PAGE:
Avoidance behaviors consist of a wide variety of things people who stutter do to try not to stutter. These are learned reactions to stuttering and become part of the overall pattern.
Anticipation and fear can grow and become a predominant component and fuel the physical expression of stuttering. These avoidance behaviors can interfere greatly with effective communication and quality of life.
If not identified and treated early, stuttering and more importantly, resistance to stuttering and negative experiences with stuttering, often impacts social, emotional, and educational development. Some also experience stuttering as traumatic. All of this can greatly limit one’s ability to fully participate in life or to achieve one’s social or occupational goals. The nervous system can become very dysregulated and the brain can get caught in loops of thinking and anticipating and re-living.
- Approximately 5% of children stutter, 20% of those will persist in stuttering.
- Approximately 1% of adults stutter equaling approximately 3-4 million in the United States.
- Stuttering most often begins between the ages of 2-3 ½ years.
- 4-5 times as many males than females stutter. When children are very young this number is closer to equal.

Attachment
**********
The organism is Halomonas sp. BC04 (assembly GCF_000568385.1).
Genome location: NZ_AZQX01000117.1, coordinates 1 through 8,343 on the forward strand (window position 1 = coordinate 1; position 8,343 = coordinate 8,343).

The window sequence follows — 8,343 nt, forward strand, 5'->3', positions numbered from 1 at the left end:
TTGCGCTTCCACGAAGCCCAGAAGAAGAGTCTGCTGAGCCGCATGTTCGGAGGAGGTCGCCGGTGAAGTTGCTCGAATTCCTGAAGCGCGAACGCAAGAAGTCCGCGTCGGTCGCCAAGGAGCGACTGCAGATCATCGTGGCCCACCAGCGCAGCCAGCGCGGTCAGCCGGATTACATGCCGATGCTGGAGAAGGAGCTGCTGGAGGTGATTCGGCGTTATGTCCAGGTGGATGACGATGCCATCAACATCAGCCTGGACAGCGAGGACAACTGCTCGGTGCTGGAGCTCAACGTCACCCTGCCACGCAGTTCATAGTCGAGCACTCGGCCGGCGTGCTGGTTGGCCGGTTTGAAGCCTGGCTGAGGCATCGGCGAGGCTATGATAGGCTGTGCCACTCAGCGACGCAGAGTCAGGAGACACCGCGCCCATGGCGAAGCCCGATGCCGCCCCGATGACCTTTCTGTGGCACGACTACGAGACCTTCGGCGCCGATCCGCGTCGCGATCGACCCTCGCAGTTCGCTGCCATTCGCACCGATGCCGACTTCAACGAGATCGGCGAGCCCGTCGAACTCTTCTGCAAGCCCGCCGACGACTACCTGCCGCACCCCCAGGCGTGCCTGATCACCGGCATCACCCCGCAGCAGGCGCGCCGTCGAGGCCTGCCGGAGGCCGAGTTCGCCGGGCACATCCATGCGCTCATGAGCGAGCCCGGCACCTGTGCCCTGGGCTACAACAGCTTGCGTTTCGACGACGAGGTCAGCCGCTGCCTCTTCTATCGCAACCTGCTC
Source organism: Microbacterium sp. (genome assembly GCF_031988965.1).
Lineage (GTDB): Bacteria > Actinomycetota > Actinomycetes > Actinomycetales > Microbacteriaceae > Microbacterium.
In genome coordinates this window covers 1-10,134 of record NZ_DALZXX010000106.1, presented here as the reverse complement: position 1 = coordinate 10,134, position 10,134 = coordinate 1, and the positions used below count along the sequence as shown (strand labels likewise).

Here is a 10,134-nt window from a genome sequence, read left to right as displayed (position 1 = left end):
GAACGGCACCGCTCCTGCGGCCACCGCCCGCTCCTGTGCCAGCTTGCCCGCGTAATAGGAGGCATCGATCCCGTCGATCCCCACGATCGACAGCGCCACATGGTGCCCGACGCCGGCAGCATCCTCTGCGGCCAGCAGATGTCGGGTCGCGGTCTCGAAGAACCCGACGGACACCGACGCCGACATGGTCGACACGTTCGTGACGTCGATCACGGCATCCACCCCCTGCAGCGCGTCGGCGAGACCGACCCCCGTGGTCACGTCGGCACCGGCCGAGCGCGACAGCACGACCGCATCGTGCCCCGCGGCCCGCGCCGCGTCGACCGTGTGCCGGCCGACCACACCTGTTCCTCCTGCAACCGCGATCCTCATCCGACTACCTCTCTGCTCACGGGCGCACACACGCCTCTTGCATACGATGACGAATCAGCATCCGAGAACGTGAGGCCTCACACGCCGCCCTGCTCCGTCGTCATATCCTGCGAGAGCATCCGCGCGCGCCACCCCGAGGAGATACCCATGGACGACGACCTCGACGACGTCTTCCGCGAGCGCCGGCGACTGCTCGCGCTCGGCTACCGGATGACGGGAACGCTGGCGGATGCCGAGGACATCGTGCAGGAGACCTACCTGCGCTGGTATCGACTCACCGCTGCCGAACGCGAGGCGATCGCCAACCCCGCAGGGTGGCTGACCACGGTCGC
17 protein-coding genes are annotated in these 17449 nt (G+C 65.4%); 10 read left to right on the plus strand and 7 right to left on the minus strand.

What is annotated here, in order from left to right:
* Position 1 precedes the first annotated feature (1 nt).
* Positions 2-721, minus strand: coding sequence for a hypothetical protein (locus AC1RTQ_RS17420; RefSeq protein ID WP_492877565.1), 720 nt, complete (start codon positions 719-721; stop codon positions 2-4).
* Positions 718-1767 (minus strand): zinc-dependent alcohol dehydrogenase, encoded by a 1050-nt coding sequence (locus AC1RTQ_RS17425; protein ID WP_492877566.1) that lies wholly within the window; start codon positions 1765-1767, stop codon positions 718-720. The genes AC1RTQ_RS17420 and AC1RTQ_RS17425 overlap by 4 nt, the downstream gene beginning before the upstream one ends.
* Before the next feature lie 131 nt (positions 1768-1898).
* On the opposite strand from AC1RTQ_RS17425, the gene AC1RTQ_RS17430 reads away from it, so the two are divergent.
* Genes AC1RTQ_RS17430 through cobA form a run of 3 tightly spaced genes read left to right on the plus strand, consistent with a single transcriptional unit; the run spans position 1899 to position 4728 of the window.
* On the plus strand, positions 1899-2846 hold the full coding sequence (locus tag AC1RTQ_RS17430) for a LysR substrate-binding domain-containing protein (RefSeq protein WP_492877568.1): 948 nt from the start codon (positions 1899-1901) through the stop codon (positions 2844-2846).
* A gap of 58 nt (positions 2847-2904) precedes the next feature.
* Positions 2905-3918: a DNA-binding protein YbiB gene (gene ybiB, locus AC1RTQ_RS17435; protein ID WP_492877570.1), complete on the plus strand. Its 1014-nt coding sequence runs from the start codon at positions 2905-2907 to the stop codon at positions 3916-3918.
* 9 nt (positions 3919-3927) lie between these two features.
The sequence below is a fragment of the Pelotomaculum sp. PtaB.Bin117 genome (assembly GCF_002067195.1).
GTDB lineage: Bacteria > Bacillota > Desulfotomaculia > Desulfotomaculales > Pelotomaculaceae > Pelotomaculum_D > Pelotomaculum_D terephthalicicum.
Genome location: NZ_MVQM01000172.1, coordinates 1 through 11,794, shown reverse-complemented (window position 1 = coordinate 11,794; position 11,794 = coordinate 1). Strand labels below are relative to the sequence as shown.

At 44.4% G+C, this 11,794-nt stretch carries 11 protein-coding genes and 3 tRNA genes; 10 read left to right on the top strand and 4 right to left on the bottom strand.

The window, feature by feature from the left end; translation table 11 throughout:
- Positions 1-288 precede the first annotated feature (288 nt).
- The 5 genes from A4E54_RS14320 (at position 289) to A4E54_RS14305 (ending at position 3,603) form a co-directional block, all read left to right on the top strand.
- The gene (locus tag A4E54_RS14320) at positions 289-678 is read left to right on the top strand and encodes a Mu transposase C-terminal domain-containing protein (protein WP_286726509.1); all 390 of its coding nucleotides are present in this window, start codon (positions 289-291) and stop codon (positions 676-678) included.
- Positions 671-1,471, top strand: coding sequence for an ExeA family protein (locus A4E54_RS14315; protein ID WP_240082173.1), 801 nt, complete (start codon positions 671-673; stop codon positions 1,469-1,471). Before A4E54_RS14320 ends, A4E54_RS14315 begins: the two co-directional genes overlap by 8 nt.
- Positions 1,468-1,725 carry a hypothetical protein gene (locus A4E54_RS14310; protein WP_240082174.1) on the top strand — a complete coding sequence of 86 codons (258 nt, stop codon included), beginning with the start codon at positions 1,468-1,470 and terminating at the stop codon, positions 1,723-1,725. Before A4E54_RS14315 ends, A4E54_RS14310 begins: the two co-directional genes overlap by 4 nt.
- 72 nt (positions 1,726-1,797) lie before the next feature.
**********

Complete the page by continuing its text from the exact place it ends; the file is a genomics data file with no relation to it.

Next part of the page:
Cluttering vs Stuttering
What is the difference between cluttering and stuttering? Here’s a quick rundown of each.
Cluttering is characterized by a rapid or irregular rate, irregular rhythm, pauses in unusual places, unusual prosody, omitting sounds from multisyllabic words, and an excessive amount of normal disfluencies such as the use of “um” or “like” and whole word repetitions. These do not have struggle or tension in them.
When someone clutters, the message is not clear or concise and they are not well understood. Those who clutter are often asked to repeat what they said and are often unaware of their difficulty with communication. Their speech sounds as if words are running into each other. Sometimes there is difficulty organizing thoughts.